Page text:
Increased automation in the South African manufacturing sector could aggravate the country’s unemployment rate if supply chain management education and skills training initiatives are not prioritised, says supply chain and logistics consultancy Industrial Logistic Systems (ILS) chairperson Martin Bailey.
He notes that, as technology advances and proliferates globally, the cost of new solutions for the local manufacturing industry is decreasing. As a result, companies are increasingly upgrading their manufacturing facilities and logistics systems to improve their productivity and meet demand from a growing population. A core focus is to streamline operations and remove constraints – which often culminates in consolidating or eliminating certain processes through automation.
As this fundamental shift takes place in industry, Bailey highlights, training and education – such as provided through the courses and certifications offered by supply chain association Sapics and the Chartered Institute of Logistics and Transport – are imperative to bridge the skills gap in a modern materials handling environment.
“ILS is proud to assist these industry organisations, offering support for their training programmes and facilitating practical training and several learnerships each year at our organisation,” says Bailey.
Pairing Local and International Knowledge
Sapics president Mungo Park similarly highlights that, as investment in South Africa grows, its infrastructure and technology will continue to catch up with those of First World countries. This will also ensure that demand for professionals who understand the complex dynamics of advanced supply chains increases.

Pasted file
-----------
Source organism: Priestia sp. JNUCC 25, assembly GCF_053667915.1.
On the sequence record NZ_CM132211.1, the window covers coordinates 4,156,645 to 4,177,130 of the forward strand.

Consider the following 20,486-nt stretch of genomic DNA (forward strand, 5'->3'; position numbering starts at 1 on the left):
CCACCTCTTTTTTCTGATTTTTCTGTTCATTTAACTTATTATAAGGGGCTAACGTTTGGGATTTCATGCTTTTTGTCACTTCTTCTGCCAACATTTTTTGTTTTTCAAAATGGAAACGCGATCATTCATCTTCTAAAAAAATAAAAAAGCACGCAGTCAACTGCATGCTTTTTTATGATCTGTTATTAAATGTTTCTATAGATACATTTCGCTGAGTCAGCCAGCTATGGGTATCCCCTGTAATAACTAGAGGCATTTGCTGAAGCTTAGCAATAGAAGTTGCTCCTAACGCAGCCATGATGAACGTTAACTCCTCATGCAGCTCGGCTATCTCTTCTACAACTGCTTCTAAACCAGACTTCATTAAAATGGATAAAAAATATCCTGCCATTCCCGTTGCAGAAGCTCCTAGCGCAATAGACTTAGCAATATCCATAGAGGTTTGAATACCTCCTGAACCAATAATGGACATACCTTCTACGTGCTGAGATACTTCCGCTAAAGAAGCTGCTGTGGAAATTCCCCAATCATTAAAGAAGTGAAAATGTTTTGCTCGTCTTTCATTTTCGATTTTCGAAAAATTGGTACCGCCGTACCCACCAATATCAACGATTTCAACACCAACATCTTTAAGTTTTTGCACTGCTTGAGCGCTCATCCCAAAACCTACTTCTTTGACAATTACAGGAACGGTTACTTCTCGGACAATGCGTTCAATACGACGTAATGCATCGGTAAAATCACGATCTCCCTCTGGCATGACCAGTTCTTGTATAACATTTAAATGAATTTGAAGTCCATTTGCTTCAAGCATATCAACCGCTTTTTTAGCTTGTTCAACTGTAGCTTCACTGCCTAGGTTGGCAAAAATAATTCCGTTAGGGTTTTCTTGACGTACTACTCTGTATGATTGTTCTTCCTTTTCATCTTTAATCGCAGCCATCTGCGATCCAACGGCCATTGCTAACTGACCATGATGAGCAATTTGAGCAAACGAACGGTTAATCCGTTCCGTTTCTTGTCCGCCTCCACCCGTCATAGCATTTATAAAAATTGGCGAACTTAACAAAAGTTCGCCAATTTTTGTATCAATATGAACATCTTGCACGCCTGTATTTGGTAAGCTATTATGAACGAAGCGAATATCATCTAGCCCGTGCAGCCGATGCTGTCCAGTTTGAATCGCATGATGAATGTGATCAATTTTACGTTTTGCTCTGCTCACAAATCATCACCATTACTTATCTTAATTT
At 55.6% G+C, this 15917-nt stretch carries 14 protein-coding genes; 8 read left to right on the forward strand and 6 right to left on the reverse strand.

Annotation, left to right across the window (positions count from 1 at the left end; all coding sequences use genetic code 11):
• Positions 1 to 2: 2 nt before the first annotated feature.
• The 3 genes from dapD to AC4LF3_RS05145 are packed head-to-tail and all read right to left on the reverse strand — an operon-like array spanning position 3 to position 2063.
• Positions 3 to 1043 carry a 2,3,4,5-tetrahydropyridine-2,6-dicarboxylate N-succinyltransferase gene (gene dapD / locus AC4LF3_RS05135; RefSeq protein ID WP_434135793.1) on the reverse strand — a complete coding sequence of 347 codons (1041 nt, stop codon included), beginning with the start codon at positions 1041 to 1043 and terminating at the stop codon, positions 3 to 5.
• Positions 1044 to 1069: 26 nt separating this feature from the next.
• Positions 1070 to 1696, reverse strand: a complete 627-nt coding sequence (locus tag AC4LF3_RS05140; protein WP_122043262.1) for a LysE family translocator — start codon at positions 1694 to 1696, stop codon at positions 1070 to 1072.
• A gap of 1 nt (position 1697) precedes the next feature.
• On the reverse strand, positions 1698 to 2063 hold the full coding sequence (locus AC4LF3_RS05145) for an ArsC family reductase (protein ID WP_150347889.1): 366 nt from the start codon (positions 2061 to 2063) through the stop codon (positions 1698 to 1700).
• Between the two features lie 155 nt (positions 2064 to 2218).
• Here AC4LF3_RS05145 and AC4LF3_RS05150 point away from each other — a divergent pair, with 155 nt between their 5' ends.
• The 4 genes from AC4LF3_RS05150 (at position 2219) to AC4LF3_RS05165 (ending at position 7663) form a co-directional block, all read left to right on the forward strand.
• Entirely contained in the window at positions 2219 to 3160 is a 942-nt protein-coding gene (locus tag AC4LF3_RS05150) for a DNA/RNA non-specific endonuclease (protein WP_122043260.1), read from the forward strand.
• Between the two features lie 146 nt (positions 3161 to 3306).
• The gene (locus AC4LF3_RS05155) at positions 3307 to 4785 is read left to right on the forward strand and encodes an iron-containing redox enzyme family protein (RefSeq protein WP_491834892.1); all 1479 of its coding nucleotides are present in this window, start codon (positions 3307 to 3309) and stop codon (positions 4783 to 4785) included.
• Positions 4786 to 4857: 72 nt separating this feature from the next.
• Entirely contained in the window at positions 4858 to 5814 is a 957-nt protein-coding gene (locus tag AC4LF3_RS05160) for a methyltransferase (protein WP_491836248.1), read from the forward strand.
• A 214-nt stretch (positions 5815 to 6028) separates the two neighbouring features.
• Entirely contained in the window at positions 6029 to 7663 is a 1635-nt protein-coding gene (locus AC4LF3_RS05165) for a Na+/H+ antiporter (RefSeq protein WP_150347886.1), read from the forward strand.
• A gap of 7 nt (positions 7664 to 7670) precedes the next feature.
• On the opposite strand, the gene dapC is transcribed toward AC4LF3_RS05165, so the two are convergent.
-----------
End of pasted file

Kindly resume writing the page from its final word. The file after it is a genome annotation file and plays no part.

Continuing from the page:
“We need to prepare for the future and that means gaining the required expertise before it becomes critical.”
While Sapics offers a variety of courses and workshops through local programmes and international certifications, Park stresses that the value of the latter cannot be underestimated. “This is in terms of building local supply chain capability and providing a yardstick against which to test candidates applying for supply chain positions.”
Park argues that international certification should, thus, augment local expertise to prepare the materials handling and logistics sector in South Africa for globalised operations.
He points out that there are marked differences in context between developed countries – which are considering innovative approaches to supply chain efficiency, such as drone delivery or logistics driven by Artificial Intelligence – and developing countries, which still contend with fundamental supply chain issues and challenges.
While South Africa is embracing advanced technology in some areas, such as logistics tracking, Park notes that it is often underused or incorrectly applied in optimising supply chain efficiencies – often because of inadequate supply chain knowledge.
“Many individuals are skilled in certain aspects of logistics but few have the knowledge and experience to see beyond their scope of responsibility and understand the upstream and downstream impact of their decisions. This inhibits supply chain efficiency and improvement initiatives [in South Africa].”
Park stresses that education is key in surmounting this predicament, as many of the management skills gained through internationally recognised certification are universally applicable and relevant, despite local challenges.
Moreover, he points out that, as international certification is usually preceded by local training requirements, South African professionals will gain from local education and international training, thus producing a broader and more balanced range of skills. International certification also assures global customers that a high level of industry expertise is being applied, providing South African businesses with more credibility internationally.
“Overall, [international certification] offers South African professionals access to the leading principles and practices that are essential to addressing local constraints. It validates the skills level of supply chain resources but, most of all, it provides us with a robust base of supply chain capability on which we can compete with global markets.”
Sapics offers a variety of internationally accredited certifications from the Premier Association for Supply Chain Management, the Demand Driven Institute and the Institute of Business Forecasting and Planning.